Do you remember
Portal, the fantastic shooter puzzle game from Valve where you had to escape from a psychotic robot? It turns out that Valve remembers about it, too, and even updated the PC version of the game this week completely unexpectedly. Their release notes said,
Changed radio transmission frequency to comply with federal and state spectrum management regulations.
Immediately we got excited and knew something was up with the radios. In digging into the audio files for the game, it was discovered that there were a number of new MP3 files all related to the radio. The new files include several Morse Code transmissions and the rest are SSTV encoded photos. The images all appear to be photos from inside Aperture Laboratories, possibly from the security cameras. There is definitely a lot of thought behind what is going on here.
The guess has been that all of these new challenges are leading up to a
Portal 2 which Valve then announced officially. The official description of the game says,
You know the Internet has taken over when a capital city is actually considering renaming themselves to Google. Yes, Google.
The mayor of Topeka, Kansas has decided that the city will temporarily be named Google, through the end of March. This decision has been made in hopes of receiving Google's new "Fiber for Communities" service. Google has begun taking nominations for the service that may have been successful if it wasn't for Buzz and DNS. Google's
failed attempt at a social networking site makes the "Fiber for Communities" program less impressive in our opinion. Yet, 79-year-old mayor Bill Bunten thinks that the quicker service will benefit the residents of Topeka...I mean Google, Kansas.
Nominations run through March 26th but the number of cities that will be chosen for the project is unknown. Google has said, "We'll offer service at a competitive price to at least 50,000 and potentially up to 500,000 people." This program is intended to get the U.S. caught up with the world when it comes to Internet speeds. We'll have to see how that goes.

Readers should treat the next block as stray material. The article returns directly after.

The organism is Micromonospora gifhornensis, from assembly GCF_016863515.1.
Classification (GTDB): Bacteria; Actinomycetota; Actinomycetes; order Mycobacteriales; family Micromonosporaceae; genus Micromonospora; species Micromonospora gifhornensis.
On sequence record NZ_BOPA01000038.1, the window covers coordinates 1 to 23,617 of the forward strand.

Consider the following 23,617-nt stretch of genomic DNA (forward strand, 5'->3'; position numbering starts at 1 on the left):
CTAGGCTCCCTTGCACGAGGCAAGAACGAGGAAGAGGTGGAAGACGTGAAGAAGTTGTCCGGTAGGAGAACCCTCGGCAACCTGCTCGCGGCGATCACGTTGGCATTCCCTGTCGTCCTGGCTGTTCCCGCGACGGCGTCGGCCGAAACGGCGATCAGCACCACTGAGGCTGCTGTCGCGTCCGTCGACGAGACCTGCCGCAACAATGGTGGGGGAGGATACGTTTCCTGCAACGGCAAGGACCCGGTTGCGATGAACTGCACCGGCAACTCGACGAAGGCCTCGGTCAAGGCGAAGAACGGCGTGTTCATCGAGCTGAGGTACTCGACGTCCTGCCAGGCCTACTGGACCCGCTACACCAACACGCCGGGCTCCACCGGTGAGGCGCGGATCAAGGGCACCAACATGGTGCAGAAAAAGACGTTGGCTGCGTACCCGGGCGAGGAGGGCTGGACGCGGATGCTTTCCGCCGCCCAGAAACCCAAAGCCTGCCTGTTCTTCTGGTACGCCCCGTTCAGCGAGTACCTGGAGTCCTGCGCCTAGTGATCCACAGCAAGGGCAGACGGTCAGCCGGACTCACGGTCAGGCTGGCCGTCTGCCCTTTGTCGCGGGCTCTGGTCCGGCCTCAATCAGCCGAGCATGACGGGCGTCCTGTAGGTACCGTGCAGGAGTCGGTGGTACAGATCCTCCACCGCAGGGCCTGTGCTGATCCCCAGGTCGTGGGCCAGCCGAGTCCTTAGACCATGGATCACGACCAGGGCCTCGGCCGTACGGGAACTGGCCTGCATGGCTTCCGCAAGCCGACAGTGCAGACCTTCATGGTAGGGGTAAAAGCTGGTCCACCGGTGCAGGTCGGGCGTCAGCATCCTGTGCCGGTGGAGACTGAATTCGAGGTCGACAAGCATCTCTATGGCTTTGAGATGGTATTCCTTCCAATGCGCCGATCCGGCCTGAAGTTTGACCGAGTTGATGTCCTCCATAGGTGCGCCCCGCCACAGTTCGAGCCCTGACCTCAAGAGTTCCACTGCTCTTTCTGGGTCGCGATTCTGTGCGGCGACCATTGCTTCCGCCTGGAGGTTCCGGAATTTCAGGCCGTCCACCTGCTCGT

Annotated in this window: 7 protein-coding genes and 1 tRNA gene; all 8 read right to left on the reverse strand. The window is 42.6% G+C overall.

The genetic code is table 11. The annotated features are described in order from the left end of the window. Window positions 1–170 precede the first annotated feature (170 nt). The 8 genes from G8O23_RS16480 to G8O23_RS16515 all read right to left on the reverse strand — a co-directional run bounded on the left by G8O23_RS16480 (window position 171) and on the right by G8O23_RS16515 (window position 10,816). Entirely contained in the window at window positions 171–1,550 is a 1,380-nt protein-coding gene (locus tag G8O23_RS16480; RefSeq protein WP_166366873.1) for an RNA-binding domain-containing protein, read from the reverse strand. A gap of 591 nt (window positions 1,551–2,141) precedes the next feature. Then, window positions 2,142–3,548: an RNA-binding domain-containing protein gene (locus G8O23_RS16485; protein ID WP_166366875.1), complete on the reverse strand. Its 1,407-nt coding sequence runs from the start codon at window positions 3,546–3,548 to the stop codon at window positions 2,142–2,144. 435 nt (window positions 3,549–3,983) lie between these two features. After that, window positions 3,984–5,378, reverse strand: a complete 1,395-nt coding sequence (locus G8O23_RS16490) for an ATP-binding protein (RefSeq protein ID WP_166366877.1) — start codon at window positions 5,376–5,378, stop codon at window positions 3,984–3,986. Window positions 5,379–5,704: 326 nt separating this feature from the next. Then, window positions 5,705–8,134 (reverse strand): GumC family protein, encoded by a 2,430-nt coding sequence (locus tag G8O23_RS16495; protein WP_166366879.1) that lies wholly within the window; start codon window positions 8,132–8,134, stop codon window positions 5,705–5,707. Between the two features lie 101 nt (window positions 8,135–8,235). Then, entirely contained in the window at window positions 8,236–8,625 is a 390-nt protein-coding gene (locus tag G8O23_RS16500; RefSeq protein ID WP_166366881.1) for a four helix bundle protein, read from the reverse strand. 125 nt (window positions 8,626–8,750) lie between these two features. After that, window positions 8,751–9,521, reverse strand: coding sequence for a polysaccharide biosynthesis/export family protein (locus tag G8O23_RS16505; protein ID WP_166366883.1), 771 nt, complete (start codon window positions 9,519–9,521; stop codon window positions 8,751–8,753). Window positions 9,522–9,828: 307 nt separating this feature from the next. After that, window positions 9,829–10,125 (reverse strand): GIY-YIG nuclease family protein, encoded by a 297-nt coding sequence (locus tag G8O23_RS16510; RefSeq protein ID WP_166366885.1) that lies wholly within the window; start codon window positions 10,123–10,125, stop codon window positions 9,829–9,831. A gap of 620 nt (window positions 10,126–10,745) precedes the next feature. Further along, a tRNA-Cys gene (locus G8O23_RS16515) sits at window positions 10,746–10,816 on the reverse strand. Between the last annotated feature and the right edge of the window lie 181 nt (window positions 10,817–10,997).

Jon has been upset for months over the fact that droves of people flock to Twitter for absolutely no useful reasons, and investors keep throwing money at them because of it. So when users were scammed for over $150,000 on the social media site, we knew Jon would be elated.
Scammers set out to target brides-to-be and exhibitors last week when they opened an account on Twitter for promotion of a nonexistent bridal show, claiming to be part of the
The Boston 411, a community site for local Boston residents. Police have launched a full investigation and are hunting down the conmen.
Are you as tired of reboots as we are? Well, get ready for another 80s franchise making a return from the dead:
Police Academy. You guys remember the films, right? A city is in danger and there aren't enough police, so they bring in anyone who is interested in joining and most of them are nuts? After they joined they seemed to not be able to get rid of them because there were 5 more films after? Good, you'll need that information to prepare for even more films in the series!
The good news is that Paul Maslansky, the producer who brought us the original comedy gold (and the rest of the series as well) is back to oversee the project. Hopefully New Line will let him do what he wants like the first movie and not try and make it something it's not, such as a family movie, like Warner Bros. did with the last 5. Maslansky seems to think they will, saying,
I know what you're all thinking - another Toyota car fails? Big surprise. Well, this story is not at all what you're expecting. In Asia there is a free-to-play MMO called
Prius in which you take care and raise "Anima" children. A couple allegedly let their real life baby starve so they could focus their energy on their virtual child instead.
Apparently these "parents" were spending up to 12 hours each day in Internet cafes playing this game, all the while leaving their 3-month old baby at home by itself. Now, if it were a 3-month old poodle, there would have been little to no problem, but baby humans tend to need a little more attention and food than their canine counterparts at this point.
Apparently Microsoft couldn't wait until the next major conference to whip out their new little friend, Windows Phone 7 Series. This week, it peeked its head out at TechEd Middle East in a surprising new way: a demo of a three-way cross-platform gaming experience, all held together with Xbox Live.
Microsoft's Eric Rudder got the chance to keynote the conference and decided this would be the best place to show the world what gaming on all devices would look like. While the game itself was simple, the technology was not. Built in Microsoft Visual Studio with the capability of 90% code sharing, a team designed an Indiana Jones game that could be played on the PC with a mouse and keyboard, the Xbox with a controller and the ASUS WinPho device with accelerometers and multi-touch.